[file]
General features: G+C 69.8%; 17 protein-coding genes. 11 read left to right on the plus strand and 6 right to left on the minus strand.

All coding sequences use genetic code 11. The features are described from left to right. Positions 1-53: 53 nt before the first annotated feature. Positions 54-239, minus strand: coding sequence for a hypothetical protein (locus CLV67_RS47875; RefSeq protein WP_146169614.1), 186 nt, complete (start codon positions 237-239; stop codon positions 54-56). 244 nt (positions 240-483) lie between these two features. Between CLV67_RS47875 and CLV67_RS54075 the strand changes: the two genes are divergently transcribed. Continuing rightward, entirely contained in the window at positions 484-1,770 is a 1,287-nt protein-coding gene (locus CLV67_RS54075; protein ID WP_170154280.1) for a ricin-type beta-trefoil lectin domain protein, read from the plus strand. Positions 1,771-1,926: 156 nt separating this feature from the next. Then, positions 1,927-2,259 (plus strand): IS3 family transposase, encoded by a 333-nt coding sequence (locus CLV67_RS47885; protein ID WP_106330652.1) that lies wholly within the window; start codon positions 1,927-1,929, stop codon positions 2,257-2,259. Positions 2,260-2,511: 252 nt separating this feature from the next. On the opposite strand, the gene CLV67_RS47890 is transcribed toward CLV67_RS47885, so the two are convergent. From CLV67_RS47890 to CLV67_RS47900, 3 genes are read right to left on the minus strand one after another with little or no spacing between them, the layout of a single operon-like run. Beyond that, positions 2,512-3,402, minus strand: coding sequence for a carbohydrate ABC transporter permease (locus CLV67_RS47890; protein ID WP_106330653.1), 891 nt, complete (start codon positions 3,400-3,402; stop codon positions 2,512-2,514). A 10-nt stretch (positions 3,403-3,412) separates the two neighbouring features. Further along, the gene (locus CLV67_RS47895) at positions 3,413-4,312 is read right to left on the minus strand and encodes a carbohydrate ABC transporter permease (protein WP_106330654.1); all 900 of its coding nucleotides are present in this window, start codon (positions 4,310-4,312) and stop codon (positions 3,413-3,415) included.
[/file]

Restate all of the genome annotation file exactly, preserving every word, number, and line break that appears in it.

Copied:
General features: G+C 69.8%; 17 protein-coding genes. 11 read left to right on the plus strand and 6 right to left on the minus strand.

All coding sequences use genetic code 11. The features are described from left to right. Positions 1-53: 53 nt before the first annotated feature. Positions 54-239, minus strand: coding sequence for a hypothetical protein (locus CLV67_RS47875; RefSeq protein WP_146169614.1), 186 nt, complete (start codon positions 237-239; stop codon positions 54-56). 244 nt (positions 240-483) lie between these two features. Between CLV67_RS47875 and CLV67_RS54075 the strand changes: the two genes are divergently transcribed. Continuing rightward, entirely contained in the window at positions 484-1,770 is a 1,287-nt protein-coding gene (locus CLV67_RS54075; protein ID WP_170154280.1) for a ricin-type beta-trefoil lectin domain protein, read from the plus strand. Positions 1,771-1,926: 156 nt separating this feature from the next. Then, positions 1,927-2,259 (plus strand): IS3 family transposase, encoded by a 333-nt coding sequence (locus CLV67_RS47885; protein ID WP_106330652.1) that lies wholly within the window; start codon positions 1,927-1,929, stop codon positions 2,257-2,259. Positions 2,260-2,511: 252 nt separating this feature from the next. On the opposite strand, the gene CLV67_RS47890 is transcribed toward CLV67_RS47885, so the two are convergent. From CLV67_RS47890 to CLV67_RS47900, 3 genes are read right to left on the minus strand one after another with little or no spacing between them, the layout of a single operon-like run. Beyond that, positions 2,512-3,402, minus strand: coding sequence for a carbohydrate ABC transporter permease (locus CLV67_RS47890; protein ID WP_106330653.1), 891 nt, complete (start codon positions 3,400-3,402; stop codon positions 2,512-2,514). A 10-nt stretch (positions 3,403-3,412) separates the two neighbouring features. Further along, the gene (locus CLV67_RS47895) at positions 3,413-4,312 is read right to left on the minus strand and encodes a carbohydrate ABC transporter permease (protein WP_106330654.1); all 900 of its coding nucleotides are present in this window, start codon (positions 4,310-4,312) and stop codon (positions 3,413-3,415) included.